The biggest, longest, heaviest and most comical vegetables will vye for top spot at Weald Horticultural Society’s Autumn Show
BUMPER HARVEST: There is a long and impressive list of vegetables that can be entered for the Weald Horticultural Society’s Autumn Show on 7 September in Weald Memorial Hall (public entry 3pm). The list includes lettuce, beetroot, cabbage, carrots, cauliflower, leeks, marrow, onions, parsnips, potatoes, runner beans, French beans, shallots, cucumber, tomato, peppers, chilli, squashes and sweet- corn.
Several years ago, Keith Boys, who was the winner of the best kept allotment this year, entered vegetables into the Autumn Show that were so large that one of his carrots would have made a whole pot of soup.
At this year’s show there will be the usual competitions for the heaviest marrow, the longest runner bean, the heaviest onion or the longest carrot grown in a drainpipe, largest sunflower head, most comic vegetable or heaviest pumpkin.
There are also plenty of opportunities at the Autumn Show to display flowers from the garden or allotment, chrysanthemums, dahlias, gladioli, roses, fuchsia as well as annuals or herbaceous plants. Flower can be exhibited individually or as part of an arrangement.
This year the titles to be interpreted are, ‘Autumn Bliss’– an arrangement of flowers, foliage – Accessories allowed; ‘Shaded’ – an arrangement of flowers in tints or shades of one colour with foliage. No accessories; ‘Foliage Fancy’– an arrangement of foliage only; ‘Reflections’– An arrangement of flowers and foliage – accessories allowed and ‘Autumn Colours’– An arrangement of flowers and foliage – no accessories.
The Thompson Challenge cup section offers opportunities to bake and bottle whether it is a caramelised apple flan, a courgette cake, a jar of autumn chutney’, a variety of herbs in a mug or vase, a bottle of home-made wine and/or a bottle of home-made alcoholic fruit beverage. i.e. flavoured spirits etc.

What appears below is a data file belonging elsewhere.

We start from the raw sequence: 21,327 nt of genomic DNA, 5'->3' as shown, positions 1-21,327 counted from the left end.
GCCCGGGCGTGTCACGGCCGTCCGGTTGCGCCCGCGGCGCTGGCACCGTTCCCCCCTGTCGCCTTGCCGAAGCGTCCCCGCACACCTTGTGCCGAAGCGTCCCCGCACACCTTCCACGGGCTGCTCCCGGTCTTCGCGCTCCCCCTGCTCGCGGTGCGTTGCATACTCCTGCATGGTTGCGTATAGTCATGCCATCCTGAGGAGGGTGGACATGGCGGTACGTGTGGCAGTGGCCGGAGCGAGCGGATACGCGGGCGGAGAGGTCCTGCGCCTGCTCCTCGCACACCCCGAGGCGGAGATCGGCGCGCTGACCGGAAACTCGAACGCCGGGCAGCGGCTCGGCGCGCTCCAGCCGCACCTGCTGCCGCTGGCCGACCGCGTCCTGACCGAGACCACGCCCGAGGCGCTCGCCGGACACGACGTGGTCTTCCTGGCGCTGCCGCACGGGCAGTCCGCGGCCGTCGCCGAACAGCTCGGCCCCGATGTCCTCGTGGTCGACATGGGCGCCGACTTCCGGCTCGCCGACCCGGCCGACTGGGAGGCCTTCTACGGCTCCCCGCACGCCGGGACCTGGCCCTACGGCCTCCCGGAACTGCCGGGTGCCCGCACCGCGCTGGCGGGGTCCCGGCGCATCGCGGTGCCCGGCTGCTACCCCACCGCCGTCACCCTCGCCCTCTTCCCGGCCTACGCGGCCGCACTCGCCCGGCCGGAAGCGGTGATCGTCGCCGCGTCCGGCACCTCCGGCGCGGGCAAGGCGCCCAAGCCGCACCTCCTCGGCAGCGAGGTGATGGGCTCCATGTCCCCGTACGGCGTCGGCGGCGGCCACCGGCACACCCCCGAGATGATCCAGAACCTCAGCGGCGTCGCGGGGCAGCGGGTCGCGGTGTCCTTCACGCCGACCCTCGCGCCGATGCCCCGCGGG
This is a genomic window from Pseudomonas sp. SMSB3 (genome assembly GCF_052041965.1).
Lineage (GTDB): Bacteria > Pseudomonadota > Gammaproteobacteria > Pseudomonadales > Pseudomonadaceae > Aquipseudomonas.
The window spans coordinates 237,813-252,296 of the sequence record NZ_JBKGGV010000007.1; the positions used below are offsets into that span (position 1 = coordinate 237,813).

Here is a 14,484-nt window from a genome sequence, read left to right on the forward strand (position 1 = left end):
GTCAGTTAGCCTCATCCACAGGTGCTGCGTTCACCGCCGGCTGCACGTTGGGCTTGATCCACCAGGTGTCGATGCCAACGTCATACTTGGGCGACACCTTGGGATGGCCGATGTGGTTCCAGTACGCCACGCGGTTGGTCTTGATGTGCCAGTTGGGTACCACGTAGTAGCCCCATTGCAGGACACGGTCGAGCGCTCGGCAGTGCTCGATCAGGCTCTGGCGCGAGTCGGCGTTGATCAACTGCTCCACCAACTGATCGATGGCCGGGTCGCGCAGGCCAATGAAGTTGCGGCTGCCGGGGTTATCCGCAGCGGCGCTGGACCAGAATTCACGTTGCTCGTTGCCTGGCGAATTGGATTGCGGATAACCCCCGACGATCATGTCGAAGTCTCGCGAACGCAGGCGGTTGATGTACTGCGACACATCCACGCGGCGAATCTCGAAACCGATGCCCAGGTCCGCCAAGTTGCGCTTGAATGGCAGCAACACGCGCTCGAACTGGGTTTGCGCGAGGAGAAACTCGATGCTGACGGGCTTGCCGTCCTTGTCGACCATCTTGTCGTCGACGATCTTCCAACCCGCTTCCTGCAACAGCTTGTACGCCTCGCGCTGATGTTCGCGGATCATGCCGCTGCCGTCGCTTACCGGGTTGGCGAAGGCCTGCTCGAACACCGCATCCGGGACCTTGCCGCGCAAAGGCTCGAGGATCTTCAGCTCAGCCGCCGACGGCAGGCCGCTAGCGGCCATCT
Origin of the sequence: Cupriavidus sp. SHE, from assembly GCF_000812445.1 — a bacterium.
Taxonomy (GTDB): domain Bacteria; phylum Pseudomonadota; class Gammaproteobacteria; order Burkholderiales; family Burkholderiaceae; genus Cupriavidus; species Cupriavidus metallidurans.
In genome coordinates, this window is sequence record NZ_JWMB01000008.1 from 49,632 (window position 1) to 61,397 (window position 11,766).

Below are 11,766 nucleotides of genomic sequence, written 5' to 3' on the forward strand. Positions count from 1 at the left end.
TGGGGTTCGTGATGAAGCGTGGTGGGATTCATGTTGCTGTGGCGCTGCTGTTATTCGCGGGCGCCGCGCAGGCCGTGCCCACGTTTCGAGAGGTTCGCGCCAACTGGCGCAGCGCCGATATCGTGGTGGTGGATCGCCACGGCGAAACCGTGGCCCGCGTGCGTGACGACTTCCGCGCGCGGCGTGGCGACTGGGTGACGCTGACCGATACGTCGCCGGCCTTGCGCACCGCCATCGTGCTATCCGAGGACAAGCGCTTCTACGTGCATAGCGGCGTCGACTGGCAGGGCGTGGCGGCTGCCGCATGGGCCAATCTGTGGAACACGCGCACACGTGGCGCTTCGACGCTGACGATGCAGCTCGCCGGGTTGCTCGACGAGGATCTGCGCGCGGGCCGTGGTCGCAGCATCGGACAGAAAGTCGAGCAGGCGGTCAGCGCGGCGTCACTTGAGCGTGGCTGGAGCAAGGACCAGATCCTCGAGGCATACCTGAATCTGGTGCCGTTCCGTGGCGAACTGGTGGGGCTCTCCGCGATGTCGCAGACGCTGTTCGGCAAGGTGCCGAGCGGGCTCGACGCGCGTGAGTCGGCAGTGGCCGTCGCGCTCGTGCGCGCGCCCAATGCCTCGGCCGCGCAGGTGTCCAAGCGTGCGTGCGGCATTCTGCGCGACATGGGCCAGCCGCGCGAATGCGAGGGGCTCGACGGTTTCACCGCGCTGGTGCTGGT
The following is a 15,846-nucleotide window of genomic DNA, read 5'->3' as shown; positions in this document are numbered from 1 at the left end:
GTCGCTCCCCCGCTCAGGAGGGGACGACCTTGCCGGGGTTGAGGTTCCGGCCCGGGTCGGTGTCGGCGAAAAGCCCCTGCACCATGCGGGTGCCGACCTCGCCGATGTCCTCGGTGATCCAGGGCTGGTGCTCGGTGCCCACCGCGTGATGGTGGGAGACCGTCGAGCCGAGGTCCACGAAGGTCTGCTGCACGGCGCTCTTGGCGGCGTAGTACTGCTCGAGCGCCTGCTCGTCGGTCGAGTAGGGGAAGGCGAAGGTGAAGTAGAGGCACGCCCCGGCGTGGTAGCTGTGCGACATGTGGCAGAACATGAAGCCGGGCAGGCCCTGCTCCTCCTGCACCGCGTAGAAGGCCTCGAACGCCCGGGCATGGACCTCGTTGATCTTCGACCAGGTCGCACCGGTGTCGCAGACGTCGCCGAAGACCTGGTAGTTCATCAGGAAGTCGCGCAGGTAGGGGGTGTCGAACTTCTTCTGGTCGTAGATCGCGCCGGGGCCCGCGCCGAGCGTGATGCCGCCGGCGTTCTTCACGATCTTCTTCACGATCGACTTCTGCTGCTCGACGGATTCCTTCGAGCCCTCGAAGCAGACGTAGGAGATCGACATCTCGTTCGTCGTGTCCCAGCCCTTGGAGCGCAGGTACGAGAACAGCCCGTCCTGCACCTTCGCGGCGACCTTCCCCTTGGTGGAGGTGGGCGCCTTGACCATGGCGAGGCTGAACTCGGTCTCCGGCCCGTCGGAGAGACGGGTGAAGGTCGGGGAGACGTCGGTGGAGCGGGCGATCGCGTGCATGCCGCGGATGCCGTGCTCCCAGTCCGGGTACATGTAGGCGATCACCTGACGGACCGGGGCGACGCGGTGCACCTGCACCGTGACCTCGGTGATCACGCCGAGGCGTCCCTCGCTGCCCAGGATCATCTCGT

There are two sections for children – one for children eight to 12 the other for children under eight. They can submit a collection of seed heads in a jar, a vegetable they have grown by themselves, a lavender bag or a dinosaur made from fruit and veg.
HIGH KICKS AND FRILLY KNICKERS: Martin Heard will be the guest at the next meeting of the Women of Weald on Wednesday 4 September at 2.15pm in the village Memorial Hall when he will be giving a talk on the origins and development of the Can-Can dance and its performance from Parisian dance halls in the mid-19th century to classical ballet in the 20th.
Martin originally studied History of Art at Manchester University and afterwards spent three years in the editorial department of a fine art publishing company. He says that his career later took a decades’ long detour into the world of information technology where he was able to work and live in both continental Europe and North America. Visitors are welcome at the meeting.
WEALD RUN: The village is gearing up for he 14th annual Weald St George’s 10K and Fun Run on Sunday 1 September at 10.30am. It is a ‘whole village’ activity requiring a large number of volunteers to register and marshall the runners, to run the warm up session, hand out water en-route, to grill the hot dogs and burgers for after the race and to make sure everyone receives their medal.
For information visit the website www.weald10K.co.uk